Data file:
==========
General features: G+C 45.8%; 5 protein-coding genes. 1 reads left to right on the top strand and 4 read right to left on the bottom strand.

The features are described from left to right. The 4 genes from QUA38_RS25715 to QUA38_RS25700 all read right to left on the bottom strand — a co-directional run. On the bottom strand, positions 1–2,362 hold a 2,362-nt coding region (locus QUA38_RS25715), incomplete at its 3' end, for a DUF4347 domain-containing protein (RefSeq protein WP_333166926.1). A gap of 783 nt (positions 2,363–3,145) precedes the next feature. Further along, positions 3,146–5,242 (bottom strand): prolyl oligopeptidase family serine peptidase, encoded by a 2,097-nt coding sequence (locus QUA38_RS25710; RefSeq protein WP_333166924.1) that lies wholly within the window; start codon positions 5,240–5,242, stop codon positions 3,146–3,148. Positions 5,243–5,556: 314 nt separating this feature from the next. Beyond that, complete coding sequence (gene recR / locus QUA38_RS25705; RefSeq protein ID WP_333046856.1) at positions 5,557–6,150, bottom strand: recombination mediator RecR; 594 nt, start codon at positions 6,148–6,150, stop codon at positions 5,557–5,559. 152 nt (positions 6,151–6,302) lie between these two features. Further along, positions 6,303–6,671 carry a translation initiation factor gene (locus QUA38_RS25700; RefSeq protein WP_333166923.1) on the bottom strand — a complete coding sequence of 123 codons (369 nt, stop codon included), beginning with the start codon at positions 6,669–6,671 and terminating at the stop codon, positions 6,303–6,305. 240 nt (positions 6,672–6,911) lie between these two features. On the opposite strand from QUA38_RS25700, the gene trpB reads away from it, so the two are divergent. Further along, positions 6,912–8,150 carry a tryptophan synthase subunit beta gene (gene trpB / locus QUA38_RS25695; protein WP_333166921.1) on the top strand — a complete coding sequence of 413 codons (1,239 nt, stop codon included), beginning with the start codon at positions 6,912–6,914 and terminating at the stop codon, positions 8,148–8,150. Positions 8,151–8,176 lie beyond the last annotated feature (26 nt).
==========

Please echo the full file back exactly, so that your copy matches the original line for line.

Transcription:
General features: G+C 45.8%; 5 protein-coding genes. 1 reads left to right on the top strand and 4 read right to left on the bottom strand.

The features are described from left to right. The 4 genes from QUA38_RS25715 to QUA38_RS25700 all read right to left on the bottom strand — a co-directional run. On the bottom strand, positions 1–2,362 hold a 2,362-nt coding region (locus QUA38_RS25715), incomplete at its 3' end, for a DUF4347 domain-containing protein (RefSeq protein WP_333166926.1). A gap of 783 nt (positions 2,363–3,145) precedes the next feature. Further along, positions 3,146–5,242 (bottom strand): prolyl oligopeptidase family serine peptidase, encoded by a 2,097-nt coding sequence (locus QUA38_RS25710; RefSeq protein WP_333166924.1) that lies wholly within the window; start codon positions 5,240–5,242, stop codon positions 3,146–3,148. Positions 5,243–5,556: 314 nt separating this feature from the next. Beyond that, complete coding sequence (gene recR / locus QUA38_RS25705; RefSeq protein ID WP_333046856.1) at positions 5,557–6,150, bottom strand: recombination mediator RecR; 594 nt, start codon at positions 6,148–6,150, stop codon at positions 5,557–5,559. 152 nt (positions 6,151–6,302) lie between these two features. Further along, positions 6,303–6,671 carry a translation initiation factor gene (locus QUA38_RS25700; RefSeq protein WP_333166923.1) on the bottom strand — a complete coding sequence of 123 codons (369 nt, stop codon included), beginning with the start codon at positions 6,669–6,671 and terminating at the stop codon, positions 6,303–6,305. 240 nt (positions 6,672–6,911) lie between these two features. On the opposite strand from QUA38_RS25700, the gene trpB reads away from it, so the two are divergent. Further along, positions 6,912–8,150 carry a tryptophan synthase subunit beta gene (gene trpB / locus QUA38_RS25695; protein WP_333166921.1) on the top strand — a complete coding sequence of 413 codons (1,239 nt, stop codon included), beginning with the start codon at positions 6,912–6,914 and terminating at the stop codon, positions 8,148–8,150. Positions 8,151–8,176 lie beyond the last annotated feature (26 nt).